Thursday, January 18, 2007

The Cobbler's Wife

Thanks to David Parmer who provided much of the following information and text and the photo.

Ingebo Church was 18 in 1861 when she married 49 year old widower David Parmer in eastern Virginia. She was the daughter of William and Elizabeth (Johns) Church. Family tradition tells us that Ingabo was part Cherokee2. So far, we have been unable to confirm this, but we'll keep looking, and keep our fingers crossed!

Ingebo's husband David, originally from eastern Virginia, had a lot of life behind him when they married. He and his first wife had several children and they had migrated to Kansas in the late 1850s. After that wife died he returned to eastern Virginia. David was a cobbler, making saddles, boots and shoes. Ingebo also did leather work. David and Ingebo Parmer were in Orlando for the 1870 census with three children, David, 6 years, George 3 years and and Mary E., 1 year old. Also living with them was Eliza Moss, who was age 50, black and listed as a servant, the only person of color in the area.

In the late 1870s David had a debilitating stroke leaving him permanently disabled. He spent his last years in a poor house.

The 1880 census lists Ingabo Parmer in Orlando as head of household with five children3. Ingebo continued to do leatherwork. In the photo of Ingebo (to the right) she appears to have very large hands, perhaps the result of leatherworking with her hands as well as the hard work both men and women did to survive in those days.

1. Per her greatgrandson David Parmer, "There seems to be some confusion in census records about David's age but I believe he was born in 1812. Ingebo was born in 1843."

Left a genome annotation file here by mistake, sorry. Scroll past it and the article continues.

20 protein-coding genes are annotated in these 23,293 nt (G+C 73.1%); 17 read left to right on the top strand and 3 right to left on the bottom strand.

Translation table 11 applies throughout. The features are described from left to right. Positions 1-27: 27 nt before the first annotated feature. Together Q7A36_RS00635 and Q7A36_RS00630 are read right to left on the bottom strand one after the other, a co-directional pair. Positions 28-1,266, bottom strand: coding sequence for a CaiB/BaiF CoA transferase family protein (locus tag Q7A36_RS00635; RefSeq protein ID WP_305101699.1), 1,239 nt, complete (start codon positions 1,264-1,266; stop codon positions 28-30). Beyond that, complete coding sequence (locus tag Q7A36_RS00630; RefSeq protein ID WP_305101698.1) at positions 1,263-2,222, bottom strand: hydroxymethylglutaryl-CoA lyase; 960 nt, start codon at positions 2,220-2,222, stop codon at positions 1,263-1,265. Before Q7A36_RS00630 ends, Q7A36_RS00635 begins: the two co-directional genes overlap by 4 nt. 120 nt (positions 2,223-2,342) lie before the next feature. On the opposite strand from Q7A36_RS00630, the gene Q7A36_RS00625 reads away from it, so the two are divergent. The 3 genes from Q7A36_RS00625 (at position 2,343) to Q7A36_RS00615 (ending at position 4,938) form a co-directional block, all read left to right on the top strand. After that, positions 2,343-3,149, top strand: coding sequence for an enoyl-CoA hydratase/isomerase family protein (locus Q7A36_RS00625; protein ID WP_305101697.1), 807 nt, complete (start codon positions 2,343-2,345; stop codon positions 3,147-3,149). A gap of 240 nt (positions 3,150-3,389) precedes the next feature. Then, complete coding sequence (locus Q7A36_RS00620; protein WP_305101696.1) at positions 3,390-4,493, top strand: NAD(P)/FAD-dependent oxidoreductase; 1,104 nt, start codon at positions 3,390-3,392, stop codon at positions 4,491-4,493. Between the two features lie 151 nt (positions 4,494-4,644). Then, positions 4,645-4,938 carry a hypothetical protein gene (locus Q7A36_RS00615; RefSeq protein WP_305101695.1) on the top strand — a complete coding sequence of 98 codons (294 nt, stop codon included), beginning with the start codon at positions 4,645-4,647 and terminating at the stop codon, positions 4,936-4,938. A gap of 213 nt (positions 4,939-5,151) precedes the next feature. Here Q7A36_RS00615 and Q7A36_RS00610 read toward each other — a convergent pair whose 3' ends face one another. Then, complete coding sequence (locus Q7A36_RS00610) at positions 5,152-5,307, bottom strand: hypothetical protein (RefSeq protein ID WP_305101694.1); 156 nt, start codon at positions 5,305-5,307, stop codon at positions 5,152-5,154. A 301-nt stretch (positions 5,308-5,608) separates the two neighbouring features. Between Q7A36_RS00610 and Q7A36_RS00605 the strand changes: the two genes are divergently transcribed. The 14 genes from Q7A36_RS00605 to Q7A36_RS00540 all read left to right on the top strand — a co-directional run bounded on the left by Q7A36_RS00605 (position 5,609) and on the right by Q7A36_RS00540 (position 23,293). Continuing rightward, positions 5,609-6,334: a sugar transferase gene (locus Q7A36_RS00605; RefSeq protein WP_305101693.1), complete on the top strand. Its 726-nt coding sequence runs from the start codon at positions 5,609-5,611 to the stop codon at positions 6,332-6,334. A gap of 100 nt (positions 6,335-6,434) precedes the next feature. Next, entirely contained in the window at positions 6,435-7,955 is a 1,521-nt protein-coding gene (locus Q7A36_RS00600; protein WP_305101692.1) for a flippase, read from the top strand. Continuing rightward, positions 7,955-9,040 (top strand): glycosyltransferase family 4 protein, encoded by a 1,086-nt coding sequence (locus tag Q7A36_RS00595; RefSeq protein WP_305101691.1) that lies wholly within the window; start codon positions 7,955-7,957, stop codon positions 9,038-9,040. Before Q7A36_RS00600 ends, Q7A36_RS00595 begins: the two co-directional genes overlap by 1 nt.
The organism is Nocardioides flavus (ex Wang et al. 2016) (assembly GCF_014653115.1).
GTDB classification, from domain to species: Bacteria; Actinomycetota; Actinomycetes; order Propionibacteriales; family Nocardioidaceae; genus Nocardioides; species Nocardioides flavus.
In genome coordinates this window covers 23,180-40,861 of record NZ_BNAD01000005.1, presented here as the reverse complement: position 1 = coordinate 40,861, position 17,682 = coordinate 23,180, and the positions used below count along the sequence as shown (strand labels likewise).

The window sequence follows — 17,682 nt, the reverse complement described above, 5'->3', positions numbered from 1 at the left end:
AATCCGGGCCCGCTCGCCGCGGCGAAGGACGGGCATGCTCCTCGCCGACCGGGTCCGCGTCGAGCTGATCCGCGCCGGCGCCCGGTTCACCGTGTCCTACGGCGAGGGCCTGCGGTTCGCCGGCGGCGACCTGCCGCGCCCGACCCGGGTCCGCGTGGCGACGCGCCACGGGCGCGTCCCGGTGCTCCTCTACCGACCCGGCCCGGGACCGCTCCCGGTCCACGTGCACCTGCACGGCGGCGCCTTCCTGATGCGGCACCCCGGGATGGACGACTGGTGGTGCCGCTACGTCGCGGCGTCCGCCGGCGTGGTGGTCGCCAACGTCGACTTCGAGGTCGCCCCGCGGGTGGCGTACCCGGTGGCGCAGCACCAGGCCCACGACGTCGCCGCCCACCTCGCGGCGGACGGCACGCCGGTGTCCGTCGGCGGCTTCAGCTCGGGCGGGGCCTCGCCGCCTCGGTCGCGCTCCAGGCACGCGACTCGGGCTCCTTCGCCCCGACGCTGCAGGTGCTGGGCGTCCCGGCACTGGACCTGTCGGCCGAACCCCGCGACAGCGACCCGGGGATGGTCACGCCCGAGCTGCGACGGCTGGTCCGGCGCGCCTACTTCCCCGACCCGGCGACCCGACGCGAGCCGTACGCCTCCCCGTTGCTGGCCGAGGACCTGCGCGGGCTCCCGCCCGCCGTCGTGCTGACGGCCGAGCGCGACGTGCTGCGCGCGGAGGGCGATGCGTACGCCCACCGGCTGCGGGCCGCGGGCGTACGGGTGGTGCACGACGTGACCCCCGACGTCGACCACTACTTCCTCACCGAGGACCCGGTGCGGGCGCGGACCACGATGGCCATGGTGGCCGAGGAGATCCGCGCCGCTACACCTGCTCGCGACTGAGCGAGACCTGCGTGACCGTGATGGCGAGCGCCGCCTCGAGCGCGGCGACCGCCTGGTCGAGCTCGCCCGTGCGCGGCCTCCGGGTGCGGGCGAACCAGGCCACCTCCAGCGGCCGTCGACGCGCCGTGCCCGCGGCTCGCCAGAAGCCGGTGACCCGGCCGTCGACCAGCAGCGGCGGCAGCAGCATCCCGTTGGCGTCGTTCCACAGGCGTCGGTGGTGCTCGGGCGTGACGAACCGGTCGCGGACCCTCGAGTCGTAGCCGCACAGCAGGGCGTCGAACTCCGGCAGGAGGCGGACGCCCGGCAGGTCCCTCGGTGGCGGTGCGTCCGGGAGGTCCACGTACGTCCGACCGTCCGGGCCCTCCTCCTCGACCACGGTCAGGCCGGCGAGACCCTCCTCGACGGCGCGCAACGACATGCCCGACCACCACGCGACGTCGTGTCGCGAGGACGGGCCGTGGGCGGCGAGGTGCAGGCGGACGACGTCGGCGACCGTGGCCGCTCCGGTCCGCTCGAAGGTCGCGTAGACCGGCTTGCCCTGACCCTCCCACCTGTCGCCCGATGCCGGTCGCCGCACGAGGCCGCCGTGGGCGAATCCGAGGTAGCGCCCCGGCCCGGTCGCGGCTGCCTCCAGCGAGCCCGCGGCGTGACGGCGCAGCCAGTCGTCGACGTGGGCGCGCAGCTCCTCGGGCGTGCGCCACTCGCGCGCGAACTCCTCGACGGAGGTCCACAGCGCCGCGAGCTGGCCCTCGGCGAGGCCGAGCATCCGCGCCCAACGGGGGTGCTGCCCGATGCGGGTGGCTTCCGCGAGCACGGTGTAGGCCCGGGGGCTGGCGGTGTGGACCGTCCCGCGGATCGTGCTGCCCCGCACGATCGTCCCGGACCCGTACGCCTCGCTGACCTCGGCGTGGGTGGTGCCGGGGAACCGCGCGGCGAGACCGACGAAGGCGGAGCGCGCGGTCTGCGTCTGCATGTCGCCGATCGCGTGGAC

2. Per her great grandson David Parmer, "My aunt, Ruth Bodkin, told me many years ago that Ingebo was part Indian. Although I have never been able to substantiate it, my aunt Ruth knew Ingebo so I presume that she may have been informed by Ingebo that she was part Indian."

3. Comparing the 1870 and 1880 censuses demonstrates the mysteries of working with census data. In the 1880 census the first challenge is to find David Parmer. His greatgrandson David Parmer found him listed as David Parmor, in the household of Daniel Beachler. Then the 1880 census shows Ingebo with the following 5 children Joseph, 13 years, Elizabeth, 11 years, Nathan, 9 years and Matilda E., 21 years old with an unnamed infant of her own.
We can guess that "George" in the 1770 census is "Joseph" in the 1880 and that "Mary E." was called "Elizabeth" by 1880. Matilda, at 21 in 1880, would have been born about 1859. Perhaps her natural mother was David Parmer's first wife.

1 comment:

  1. David Parmer and Ingabo Church were married 2 June 1861 in Highland County, Virginia. His parents were listed as Coleman Palmer and Analiza Parmer and her parents were listed as William and Elizabeth Church. The record also states that David was born in Amelia County.